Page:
What happens when you defederate a server

Posted by Matt Birchler
— 1 min read

Carl Colglazier, Nathan TeBlunthuis, and Aaron Shaw in their study, The Effects of Group Sanctions on Participation and Toxicity:

In this study, we investigated the effects of defederation events on the activity levels and toxic posting behavior of accounts in the Fediverse. The results indicate that such events produce asymmetric effects on activity for affected accounts on blocked servers versus those on blocking servers with no increase in toxicity for any groups. The results also highlight the potential of decentralized social networks and their unique mechanisms, such as defederation, in providing communities with tools to manage content moderation and other aspects of online interactions.

It’s a dense read, but could be interesting if you’re into federation. The interesting thing to me is that defederating did change one thing, but maybe not the thing you’d think. The study found that the level of toxicity on a server did not change after defederation happened, and this was true for the server doing the defederation as well as the one that was defederatred. What did change was the level of activity on each server. Things remained constant on the server that did the defederating, but there was a marked drop in activity on the server that was defederated.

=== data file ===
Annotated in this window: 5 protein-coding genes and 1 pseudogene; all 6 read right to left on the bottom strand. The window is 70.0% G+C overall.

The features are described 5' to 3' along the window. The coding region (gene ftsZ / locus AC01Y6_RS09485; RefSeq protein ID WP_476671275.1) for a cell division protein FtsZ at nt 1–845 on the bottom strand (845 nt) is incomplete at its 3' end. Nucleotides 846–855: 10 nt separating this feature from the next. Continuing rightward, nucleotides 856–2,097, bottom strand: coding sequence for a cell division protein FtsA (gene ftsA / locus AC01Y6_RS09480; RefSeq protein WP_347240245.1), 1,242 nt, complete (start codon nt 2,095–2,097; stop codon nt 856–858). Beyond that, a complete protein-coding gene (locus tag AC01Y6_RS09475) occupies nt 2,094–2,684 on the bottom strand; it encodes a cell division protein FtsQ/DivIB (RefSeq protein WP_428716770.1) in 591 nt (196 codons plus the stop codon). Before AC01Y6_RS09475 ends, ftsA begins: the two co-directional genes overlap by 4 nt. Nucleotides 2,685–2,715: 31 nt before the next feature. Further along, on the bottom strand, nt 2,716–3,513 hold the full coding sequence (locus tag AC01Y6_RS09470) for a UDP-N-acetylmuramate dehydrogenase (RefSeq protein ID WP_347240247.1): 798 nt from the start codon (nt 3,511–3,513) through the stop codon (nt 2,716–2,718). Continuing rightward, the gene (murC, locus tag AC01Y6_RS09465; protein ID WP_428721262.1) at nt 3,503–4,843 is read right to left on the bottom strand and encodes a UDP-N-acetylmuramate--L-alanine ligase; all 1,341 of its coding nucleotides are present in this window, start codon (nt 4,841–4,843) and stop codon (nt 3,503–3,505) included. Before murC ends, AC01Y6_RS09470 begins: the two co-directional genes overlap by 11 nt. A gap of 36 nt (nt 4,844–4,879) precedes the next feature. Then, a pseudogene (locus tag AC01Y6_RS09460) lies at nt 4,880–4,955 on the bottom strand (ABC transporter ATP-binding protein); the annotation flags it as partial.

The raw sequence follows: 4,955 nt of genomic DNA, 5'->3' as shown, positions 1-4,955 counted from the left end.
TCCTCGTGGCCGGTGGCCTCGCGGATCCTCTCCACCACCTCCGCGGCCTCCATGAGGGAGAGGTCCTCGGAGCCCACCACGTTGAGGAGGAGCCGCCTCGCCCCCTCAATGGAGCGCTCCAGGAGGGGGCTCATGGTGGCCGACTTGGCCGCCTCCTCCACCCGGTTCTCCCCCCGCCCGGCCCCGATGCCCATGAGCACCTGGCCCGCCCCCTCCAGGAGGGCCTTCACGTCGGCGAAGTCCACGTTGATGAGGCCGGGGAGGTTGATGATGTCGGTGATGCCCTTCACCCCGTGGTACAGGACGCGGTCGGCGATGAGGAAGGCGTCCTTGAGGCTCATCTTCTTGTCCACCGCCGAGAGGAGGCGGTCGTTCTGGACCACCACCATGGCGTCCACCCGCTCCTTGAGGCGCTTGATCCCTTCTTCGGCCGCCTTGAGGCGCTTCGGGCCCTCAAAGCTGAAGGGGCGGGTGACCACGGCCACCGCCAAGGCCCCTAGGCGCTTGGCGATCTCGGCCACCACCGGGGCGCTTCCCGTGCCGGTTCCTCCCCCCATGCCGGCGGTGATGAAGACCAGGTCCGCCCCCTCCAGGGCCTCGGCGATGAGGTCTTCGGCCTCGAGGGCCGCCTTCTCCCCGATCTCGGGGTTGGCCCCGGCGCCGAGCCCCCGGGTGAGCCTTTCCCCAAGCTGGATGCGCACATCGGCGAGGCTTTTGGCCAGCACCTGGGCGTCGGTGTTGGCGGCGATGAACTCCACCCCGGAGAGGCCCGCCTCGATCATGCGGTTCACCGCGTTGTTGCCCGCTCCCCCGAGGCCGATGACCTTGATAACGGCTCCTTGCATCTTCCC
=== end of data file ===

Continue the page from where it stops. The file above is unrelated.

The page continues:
There are surely many more variables to look at, but I really found it notable that the overall level of toxic behavior on a platform wasn’t improved by removing bad servers from the mix. I’m not saying that defederation is useless by any means, but I do think it’s worth recognizing that you can’t give a Mastodon server good vibes simply by blocking all the servers you don’t like, that’s something you need to foster in other ways.